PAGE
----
Russian tycoons seek to trim debt as sanctions sting #potash
- 28 Oct 2014
- National Post – (Latest Edition)
- By Yuliya Fedorinova and Alex Sazonov
- Bloomberg News
Russian tycoons seek to trim debt as sanctions sting
Sinking commodities’ demand cuts value of holdings
MOSCOW • Russia’s mining billionaires are starting to feel the sting of economic sanctions.
Mikhail Prokhorov, whose investment empire stretches from the world’s largest aluminum maker to the Brooklyn Nets basketball team, recently explored whether fellow oligarchs, including Vladimir Potanin, were willing to buy a portion of his US$2.7-billion stake in potash miner OAO Uralkali, two people familiar with the matter said. The reason: the sinking value of his Russian holdings means he’d like less debt and more cash, they said.
While Mr. Prokhorov aborted the plan after failing to get the price he wanted, it’s the latest example of the pressure on Russia’s commodity magnates as sanctions hit the economy at home and a global slowdown undercuts metals demand. Billionaires including Alexey Mordashov, who controls steelmaker OAO Severstal, and Mr. Potanin, the biggest shareholder in OAO Norilsk Nickel, have increased dividends from their businesses after selling some assets.
“Whenever you hear billionaires say they are not affected by sanctions and the general situation in Russia, that’s not quite true,” said Yulia Bushueva, who helps to manage about US$500-million at Arbat Capital in Moscow. “It’s natural that they are looking at options to cut the debt. Others just want to get some extra cash in the current situation.”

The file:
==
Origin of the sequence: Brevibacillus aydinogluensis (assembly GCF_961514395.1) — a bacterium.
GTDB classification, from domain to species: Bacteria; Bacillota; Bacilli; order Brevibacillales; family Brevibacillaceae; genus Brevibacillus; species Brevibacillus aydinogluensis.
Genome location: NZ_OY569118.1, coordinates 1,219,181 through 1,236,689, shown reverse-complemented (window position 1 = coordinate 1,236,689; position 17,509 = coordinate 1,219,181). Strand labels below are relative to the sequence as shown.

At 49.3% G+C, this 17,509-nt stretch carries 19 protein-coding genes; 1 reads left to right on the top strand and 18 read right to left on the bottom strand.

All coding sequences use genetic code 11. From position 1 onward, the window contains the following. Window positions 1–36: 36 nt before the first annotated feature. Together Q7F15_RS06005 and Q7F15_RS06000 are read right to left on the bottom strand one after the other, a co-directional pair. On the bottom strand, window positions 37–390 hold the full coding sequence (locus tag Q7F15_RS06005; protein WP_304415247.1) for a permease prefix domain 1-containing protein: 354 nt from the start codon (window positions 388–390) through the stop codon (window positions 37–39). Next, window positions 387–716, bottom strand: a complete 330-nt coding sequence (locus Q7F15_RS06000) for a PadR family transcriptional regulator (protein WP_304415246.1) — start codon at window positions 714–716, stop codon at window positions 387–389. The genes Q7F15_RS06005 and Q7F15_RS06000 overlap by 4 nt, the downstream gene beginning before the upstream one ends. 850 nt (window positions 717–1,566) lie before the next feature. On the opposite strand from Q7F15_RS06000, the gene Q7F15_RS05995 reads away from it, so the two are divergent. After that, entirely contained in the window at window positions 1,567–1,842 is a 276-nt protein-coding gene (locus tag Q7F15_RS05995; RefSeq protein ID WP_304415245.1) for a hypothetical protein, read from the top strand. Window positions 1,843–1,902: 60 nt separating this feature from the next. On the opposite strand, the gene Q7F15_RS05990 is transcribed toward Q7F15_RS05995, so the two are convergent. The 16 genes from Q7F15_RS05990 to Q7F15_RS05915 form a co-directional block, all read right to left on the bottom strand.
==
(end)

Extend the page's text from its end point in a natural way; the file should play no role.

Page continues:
The prospect of a slowing Chinese economy, where decades of double-digit economic growth has driven commodities demand, is another reason they’re feeling cautious, she said.
The Russian economy teeters on the lip of recession as sanctions over the Ukraine crisis spur capital outflows and a domestic dollar shortage.
The net worth of Russia’s seven richest mining and metals magnates has dropped to US$80.8-billion from US$94.2-billion at the start of the year, Bloomberg billionaires index data show.
Uralkali’s market value declined about 56% since November last year, when Mr. Prokhorov’s companies agreed to buy about 28% of the potash maker using debt.
Mr. Prokhorov’s Onexim Group and press representatives for Severstal and Mr. Potanin’s holding company Interros declined to comment.
Uralkali, which produces potash from mines in Russia, said on Oct. 23 it will pay about 8-billion rubles (US$189.3-million) in dividends — more than in 2013 even though net income fell.
Mr. Mordashov’s Severstal said this month it will pay US$1.13-billion in interim dividends after it sold U.S. assets for US$2.33-billion. Mr. Mordashov plans to use the dividend he’ll receive from his 79% holding to cut debt related to other businesses, he said in July.
The rest of the proceeds from the U.S. assets sale will be used to cut the company’s debt, which will allow Severstal to implement a new dividend policy of paying half of its profits to investors.
Norilsk’s board is scheduled to approve US$2.78-billion of interim dividends, almost triple the amount expected. Mr. Potanin, chief executive and owner of about 30% of Norilsk, said last week the company may distribute any cash exceeding US$1-billion from its balance sheet to shareholders.
He was one of the businessmen with whom Mr. Prokhorov talked unofficially over the Uralkali deal and who rejected the idea of a purchase, the people said.
The dividend from Norilsk will help billionaire Oleg Deripaska’s United Co. Rusal, which has US$10billion of debt and owns about 28% of the nickel company.